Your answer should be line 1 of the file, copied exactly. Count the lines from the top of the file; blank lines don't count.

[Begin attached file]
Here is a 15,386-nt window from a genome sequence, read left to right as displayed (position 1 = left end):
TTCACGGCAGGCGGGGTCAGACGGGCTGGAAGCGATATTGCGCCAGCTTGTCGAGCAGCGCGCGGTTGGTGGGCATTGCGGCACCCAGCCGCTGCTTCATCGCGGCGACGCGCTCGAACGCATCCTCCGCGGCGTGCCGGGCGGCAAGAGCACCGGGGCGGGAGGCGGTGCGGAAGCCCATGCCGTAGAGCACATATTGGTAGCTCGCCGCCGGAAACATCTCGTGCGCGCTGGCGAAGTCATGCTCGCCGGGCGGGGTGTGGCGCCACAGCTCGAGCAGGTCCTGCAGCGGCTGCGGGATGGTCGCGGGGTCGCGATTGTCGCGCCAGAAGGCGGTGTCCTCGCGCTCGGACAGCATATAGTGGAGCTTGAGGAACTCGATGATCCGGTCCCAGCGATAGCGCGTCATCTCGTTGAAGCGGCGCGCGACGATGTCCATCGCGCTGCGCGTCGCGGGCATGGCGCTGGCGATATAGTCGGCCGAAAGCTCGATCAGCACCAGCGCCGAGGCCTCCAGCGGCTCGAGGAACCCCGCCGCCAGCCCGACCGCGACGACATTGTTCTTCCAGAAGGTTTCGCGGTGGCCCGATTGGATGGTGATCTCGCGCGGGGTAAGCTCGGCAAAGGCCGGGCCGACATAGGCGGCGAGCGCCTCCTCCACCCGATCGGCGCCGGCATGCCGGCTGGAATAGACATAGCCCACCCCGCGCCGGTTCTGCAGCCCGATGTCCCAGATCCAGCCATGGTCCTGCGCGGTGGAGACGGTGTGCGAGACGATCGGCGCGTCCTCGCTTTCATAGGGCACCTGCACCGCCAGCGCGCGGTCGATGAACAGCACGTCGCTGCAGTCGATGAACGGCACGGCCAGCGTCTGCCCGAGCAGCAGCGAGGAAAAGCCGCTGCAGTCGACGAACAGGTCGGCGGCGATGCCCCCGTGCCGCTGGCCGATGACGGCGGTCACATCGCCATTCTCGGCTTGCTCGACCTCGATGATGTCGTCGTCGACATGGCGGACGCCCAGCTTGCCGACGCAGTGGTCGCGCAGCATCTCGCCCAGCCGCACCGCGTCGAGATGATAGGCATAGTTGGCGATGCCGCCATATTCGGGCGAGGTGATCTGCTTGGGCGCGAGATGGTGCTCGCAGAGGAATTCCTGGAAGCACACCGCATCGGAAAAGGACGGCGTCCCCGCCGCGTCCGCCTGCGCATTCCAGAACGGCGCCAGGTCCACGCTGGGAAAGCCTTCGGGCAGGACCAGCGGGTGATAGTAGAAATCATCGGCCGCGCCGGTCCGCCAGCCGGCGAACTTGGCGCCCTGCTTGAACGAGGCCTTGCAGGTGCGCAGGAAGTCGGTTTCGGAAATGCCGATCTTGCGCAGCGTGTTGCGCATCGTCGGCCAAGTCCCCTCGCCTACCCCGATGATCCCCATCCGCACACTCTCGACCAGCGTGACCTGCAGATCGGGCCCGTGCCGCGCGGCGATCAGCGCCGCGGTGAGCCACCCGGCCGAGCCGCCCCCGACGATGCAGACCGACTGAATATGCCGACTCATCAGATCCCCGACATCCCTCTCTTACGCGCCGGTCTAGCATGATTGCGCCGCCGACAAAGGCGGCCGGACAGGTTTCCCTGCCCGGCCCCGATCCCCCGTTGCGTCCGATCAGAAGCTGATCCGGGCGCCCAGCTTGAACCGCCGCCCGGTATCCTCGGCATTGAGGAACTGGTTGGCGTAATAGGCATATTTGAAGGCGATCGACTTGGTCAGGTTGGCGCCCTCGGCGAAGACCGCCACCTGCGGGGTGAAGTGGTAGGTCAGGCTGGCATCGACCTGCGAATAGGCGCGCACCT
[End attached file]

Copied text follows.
Here is a 15,386-nt window from a genome sequence, read left to right as displayed (position 1 = left end):